In an article in Thursday's New York Times, Manso claims the indictment is an attempt to silence him:
"When’s the last time you heard about someone facing 10 years in prison for not renewing a gun permit?” asked Mr. Manso, who contends he was “overcharged and selectively prosecuted by the very D.A. who is the focus of my book.”You may remember the Christa Worthington story. Worthington was the fashion writer who was found stabbed to death in her bungalow in Truro on Cape Cod on January 6, 2002. The murder made news because Worthington was a single mother and her two-year-old daughter Ava was found clinging to her body. The little girl told the neighbor who found them that "Mommy fell down."
Within days of Christa's death, police had questioned the neighbor, who was a former boyfriend. They had also uncovered the identity of Ava's father, who turned out to be a local fisherman, married with six children of his own. Since forensics indicated sexual activity shortly before the murder, the police focused on DNA evidence. They collected samples from the neighbor, the fisherman and Christa's ex-boyfriend in New York.
A year later, despite a $25,000 reward, no progress had been made in the case. Maria Flook, a college professor, published a book titled Invisible Eden on the murder in mid-2003, which climbed to #6 on the NY Times best-seller list.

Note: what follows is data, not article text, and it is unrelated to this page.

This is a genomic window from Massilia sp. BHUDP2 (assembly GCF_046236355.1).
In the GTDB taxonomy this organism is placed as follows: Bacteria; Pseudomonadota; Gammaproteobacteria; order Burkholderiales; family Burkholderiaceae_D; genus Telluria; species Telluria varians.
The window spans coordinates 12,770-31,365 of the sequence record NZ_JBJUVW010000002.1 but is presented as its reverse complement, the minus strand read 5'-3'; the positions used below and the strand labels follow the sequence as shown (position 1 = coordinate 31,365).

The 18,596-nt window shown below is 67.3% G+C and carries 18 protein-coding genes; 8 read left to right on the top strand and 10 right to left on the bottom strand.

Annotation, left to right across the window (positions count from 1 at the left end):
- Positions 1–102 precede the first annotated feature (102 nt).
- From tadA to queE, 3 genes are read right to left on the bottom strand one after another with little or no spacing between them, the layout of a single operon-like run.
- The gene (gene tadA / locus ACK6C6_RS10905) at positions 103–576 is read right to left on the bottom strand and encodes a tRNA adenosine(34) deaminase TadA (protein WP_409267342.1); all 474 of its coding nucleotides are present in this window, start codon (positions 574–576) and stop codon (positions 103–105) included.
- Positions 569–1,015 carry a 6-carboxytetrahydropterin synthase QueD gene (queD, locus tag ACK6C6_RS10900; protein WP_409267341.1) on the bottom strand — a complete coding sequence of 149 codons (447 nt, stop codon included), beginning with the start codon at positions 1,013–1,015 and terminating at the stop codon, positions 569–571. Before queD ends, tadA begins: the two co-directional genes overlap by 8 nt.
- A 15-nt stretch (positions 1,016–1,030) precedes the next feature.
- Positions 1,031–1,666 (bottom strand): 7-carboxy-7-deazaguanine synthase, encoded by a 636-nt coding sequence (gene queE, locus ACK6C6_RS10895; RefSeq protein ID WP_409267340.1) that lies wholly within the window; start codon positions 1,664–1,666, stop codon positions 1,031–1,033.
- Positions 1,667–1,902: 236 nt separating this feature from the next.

Two years later, on the anniversary of Christa's murder, police asked the adult males in Truro to voluntarily donate saliva samples. In April, 2005, the police arrested Christopher McCowen, the trash collector for Christa's neighborhood, based on a DNA sample he had offered the previous spring in March, 2004.
McCowen had only a verbal IQ of 78 (69 is considered impaired), and his attorney argued that his client had engaged in a consensual relationship with Christa. On November 16, 2006, McCowen was convicted of the murder. He received a sentence of life imprisonment without parole.
According to the New York Times, the writer Peter Manso assisted the defense team during the trial:
After the verdict relatives of several jurors told Mr. Manso of racial bias among some jurors [Mr. McCowen is black], which Mr. Manso relayed to Judge Gary A. Nickerson, who held a hearing to interview the jurors. The judge later found no grounds for a retrial.Manso decided to write about both the case and the legal system in which it was tried:
The book, Mr. Manso keeps promising, will be a “bombshell” exposing a corrupt and inept justice system riddled with cronyism and corruption. He has been feeding tabloidy morsels to the press and trashing local law enforcement officials by name, saying they run this exclusive seaside town like “a suburb of redneck Mississippi.”Last December, while Manso was in California, his home alarm in Truro went off. The police entered the house and saw a loaded shotgun in a closet. They left, obtained a warrant and returned to find, along with a .38-caliber pistol and the shotgun, an AR-15 semi-automatic assault rifle, which is illegal to own.
The charges against Mr. Manso included the fact that the weapons were loaded and not properly stored and that the licenses had expired. The most serious charge--that of possession of the assault weapon--carries a maximum sentence of ten years incarceration.
According to Mr. Manso, he had purchased the AR-15 before a change in the gun laws prohibited ownership of the assault rifles. He insists the police and prosecution are trying to discredit him because of his outspokenness about the Worthington case.